“Some officials believe that if directed energy is the culprit,” NBC observes, “it may have begun as a method of collecting intelligence that has now been weaponized, multiple sources told NBC News.” After five years, all that can be asserted is a hypothetical idea introduced by “if.” We then learn that something “may have” happened to explain it. That of course is true because anything could have happened. Scientifically speaking, this assertion has the same truth value as saying Elon Musk is the suspected author of all these incidents because in 2022, he “may” intend to propose a solution to the mystery thanks to the capacity of his Starlink satellites to spy on everything that takes place on earth. This would, after all, be “similar to” his proposal in 2018 to build a miniature submarine to rescue youngsters trapped in a cave in Thailand.

Historical note

The real reason the Havana syndrome is still in the headlines appears to be an HR problem within the US State Department. Several officials have indicated they take seriously the hypothesis of mass hysteria. The diplomatic personnel who have complained of symptoms felt disrespected by the State Department’s failure to explain the causes. Their jobs have become increasingly prone to situational stress and the fear of being attacked by an invisible enemy has frayed their patience.

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With their insider insight into the culture of their own intelligence community, these spies and diplomats may suspect that their superiors are aware of the cause but, for security reasons, are intent on hiding that knowledge. Like so many other Americans who are now going on strike or quitting their jobs, people no longer trust that their employers may be concerned with employees’ welfare. This is a growing trend, complicated by the increased distrust of governments that appear to be incapable of managing a pandemic but perfectly capable of imposing severe restrictions on people’s behavior.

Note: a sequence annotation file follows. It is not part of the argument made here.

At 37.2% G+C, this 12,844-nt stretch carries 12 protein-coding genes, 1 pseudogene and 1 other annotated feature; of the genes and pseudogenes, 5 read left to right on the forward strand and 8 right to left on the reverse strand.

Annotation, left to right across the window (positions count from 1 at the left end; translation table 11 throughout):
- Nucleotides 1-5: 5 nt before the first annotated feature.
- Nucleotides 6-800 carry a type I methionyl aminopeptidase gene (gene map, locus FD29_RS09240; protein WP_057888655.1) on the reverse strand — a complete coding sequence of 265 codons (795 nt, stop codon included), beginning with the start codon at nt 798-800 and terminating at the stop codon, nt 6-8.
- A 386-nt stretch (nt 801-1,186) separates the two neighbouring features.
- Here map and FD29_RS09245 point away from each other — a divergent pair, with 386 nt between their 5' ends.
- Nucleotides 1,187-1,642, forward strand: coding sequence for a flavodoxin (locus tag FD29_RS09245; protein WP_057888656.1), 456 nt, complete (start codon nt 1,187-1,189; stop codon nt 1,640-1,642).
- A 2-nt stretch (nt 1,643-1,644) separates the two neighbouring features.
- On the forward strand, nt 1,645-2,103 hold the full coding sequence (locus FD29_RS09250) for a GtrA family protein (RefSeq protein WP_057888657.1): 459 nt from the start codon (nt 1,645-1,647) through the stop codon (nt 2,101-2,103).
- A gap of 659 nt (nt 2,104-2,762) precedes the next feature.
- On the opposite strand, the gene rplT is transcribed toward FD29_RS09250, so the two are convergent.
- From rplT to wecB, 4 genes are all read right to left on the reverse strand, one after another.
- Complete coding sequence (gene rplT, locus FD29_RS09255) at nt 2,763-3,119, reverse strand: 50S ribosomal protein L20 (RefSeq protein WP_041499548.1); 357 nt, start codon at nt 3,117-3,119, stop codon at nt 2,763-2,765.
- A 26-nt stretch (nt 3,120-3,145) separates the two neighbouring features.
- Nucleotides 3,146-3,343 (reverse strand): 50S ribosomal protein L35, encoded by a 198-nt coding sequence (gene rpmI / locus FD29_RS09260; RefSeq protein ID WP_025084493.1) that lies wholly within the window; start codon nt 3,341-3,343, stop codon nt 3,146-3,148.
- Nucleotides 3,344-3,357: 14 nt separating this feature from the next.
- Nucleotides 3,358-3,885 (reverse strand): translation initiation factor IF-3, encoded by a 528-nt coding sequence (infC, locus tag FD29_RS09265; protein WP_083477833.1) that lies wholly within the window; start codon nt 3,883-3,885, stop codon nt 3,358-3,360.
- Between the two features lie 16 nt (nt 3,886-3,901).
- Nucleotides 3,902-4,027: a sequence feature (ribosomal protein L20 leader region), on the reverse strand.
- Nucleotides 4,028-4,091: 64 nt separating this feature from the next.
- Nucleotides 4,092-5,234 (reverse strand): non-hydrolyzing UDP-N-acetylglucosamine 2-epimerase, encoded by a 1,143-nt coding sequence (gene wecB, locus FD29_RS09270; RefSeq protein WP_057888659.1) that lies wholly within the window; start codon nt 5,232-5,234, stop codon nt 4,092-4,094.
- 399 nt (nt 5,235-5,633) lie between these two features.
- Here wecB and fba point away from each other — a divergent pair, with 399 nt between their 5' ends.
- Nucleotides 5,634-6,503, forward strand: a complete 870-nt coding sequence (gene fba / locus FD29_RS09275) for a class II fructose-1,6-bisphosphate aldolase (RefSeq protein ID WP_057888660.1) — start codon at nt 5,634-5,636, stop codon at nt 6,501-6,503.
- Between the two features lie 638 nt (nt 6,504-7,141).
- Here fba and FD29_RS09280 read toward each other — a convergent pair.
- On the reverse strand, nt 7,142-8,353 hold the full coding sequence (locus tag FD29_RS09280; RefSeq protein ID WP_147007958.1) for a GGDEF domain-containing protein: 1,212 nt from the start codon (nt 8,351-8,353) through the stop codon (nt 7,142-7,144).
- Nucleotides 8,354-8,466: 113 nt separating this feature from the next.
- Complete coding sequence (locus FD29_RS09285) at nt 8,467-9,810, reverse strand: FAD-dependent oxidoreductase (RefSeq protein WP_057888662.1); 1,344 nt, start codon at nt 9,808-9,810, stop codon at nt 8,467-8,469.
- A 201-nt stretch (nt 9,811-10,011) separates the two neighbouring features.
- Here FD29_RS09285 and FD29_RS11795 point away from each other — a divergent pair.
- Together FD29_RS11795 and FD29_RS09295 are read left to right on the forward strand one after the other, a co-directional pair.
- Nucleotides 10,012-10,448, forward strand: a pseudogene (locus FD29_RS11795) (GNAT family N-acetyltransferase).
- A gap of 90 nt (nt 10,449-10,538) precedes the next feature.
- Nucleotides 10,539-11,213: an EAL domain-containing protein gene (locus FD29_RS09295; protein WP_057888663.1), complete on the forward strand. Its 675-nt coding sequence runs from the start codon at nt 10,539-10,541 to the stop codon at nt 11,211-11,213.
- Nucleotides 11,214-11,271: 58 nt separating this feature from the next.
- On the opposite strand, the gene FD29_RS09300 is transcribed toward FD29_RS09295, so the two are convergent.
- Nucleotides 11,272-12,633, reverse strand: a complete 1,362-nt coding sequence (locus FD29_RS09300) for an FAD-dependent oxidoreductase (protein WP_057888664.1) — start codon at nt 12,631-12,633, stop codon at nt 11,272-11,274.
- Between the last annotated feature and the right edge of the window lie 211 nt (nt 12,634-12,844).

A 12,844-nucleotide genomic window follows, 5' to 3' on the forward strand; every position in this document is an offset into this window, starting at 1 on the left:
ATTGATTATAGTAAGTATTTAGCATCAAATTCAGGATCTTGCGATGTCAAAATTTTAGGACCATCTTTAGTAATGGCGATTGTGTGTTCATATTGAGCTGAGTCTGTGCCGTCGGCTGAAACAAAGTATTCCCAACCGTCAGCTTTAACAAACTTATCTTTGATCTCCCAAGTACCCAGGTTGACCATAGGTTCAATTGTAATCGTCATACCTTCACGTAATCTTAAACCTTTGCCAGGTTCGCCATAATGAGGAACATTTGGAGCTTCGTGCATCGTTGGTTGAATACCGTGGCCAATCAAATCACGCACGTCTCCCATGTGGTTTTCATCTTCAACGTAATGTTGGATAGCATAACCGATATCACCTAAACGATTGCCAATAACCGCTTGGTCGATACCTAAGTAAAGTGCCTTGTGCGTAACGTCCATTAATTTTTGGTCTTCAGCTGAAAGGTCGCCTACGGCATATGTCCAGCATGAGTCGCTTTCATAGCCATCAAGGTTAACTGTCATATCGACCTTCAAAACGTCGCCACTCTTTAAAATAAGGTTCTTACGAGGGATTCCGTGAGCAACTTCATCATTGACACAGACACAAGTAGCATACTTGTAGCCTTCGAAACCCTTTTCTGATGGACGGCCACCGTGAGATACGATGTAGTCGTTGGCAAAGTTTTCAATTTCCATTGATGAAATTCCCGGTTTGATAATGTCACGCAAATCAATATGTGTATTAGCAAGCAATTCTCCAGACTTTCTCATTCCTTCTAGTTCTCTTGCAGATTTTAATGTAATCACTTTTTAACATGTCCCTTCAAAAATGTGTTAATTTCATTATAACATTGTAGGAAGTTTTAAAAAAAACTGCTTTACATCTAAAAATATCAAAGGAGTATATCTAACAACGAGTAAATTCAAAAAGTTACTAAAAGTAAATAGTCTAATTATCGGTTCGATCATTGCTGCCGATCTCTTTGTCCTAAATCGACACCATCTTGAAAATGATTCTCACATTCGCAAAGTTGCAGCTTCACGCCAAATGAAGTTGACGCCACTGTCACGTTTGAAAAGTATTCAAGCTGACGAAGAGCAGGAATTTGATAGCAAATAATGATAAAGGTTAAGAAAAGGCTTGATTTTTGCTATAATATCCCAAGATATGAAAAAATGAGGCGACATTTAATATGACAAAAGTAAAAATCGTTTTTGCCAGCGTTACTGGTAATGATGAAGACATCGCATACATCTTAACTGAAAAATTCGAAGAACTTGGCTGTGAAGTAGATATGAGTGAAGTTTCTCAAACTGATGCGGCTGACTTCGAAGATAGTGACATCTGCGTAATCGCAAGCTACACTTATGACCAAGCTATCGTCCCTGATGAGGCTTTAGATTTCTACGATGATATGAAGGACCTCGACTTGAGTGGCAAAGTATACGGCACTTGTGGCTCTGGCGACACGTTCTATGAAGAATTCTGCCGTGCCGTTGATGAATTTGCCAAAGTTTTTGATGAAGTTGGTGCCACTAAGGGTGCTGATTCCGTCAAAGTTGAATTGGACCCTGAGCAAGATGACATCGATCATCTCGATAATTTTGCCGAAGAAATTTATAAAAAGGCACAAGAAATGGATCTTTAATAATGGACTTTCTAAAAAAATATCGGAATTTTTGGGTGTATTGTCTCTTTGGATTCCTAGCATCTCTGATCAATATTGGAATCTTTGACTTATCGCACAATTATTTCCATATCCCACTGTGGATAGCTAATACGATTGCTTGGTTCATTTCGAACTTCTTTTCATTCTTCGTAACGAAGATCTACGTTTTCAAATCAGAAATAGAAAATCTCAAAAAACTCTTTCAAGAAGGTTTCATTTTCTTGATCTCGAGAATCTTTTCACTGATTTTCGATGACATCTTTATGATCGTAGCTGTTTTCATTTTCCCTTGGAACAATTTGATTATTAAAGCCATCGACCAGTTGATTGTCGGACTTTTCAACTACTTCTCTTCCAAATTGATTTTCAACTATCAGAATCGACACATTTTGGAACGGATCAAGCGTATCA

Humanity is clearly at a historical turning point. Pressures are building on every front. And yet the media carries on seeking “similarities” with moments and events from what people now perceive as a far more placid historical epoch: the Cold War. Nostalgia for that period informed Donald Trump’s “Make America Great Again.” After the US withdrawal from Afghanistan in August, the Biden administration shows signs of encouraging a new Cold War. The New York Times will always be there to back them up.

*[In the age of Oscar Wilde and Mark Twain, another American wit, the journalist Ambrose Bierce, produced a series of satirical definitions of commonly used terms, throwing light on their hidden meanings in real discourse. Bierce eventually collected and published them as a book, The Devil’s Dictionary, in 1911. We have shamelessly appropriated his title in the interest of continuing his wholesome pedagogical effort to enlighten generations of readers of the news. Read more of The Daily Devil’s Dictionary on Fair Observer.]

The views expressed in this article are the author’s own and do not necessarily reflect Fair Observer’s editorial policy.